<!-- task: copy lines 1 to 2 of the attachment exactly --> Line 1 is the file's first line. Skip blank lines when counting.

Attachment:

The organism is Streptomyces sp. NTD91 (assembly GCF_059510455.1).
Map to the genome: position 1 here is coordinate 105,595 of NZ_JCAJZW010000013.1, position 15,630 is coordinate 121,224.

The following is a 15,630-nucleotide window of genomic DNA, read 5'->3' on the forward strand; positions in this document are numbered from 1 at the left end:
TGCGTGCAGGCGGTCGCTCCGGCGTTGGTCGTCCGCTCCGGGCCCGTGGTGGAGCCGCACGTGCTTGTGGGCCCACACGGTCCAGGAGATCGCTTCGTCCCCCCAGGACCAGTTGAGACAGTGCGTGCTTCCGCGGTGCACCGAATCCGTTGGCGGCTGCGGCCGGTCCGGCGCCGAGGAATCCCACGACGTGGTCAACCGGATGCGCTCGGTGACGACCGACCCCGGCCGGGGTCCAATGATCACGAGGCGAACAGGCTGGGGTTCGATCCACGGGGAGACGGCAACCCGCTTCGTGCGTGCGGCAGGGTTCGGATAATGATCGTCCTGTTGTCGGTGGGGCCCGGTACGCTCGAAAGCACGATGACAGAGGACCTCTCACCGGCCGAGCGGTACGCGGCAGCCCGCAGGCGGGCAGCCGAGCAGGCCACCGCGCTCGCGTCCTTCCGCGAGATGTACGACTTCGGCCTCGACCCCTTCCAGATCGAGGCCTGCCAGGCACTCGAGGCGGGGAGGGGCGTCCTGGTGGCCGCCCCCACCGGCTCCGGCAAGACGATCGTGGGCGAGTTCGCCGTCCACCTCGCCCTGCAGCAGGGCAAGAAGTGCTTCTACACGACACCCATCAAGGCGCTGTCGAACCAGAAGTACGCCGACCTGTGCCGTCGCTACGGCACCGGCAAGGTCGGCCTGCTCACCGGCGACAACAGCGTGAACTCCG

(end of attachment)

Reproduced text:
The organism is Streptomyces sp. NTD91 (assembly GCF_059510455.1).
Map to the genome: position 1 here is coordinate 105,595 of NZ_JCAJZW010000013.1, position 15,630 is coordinate 121,224.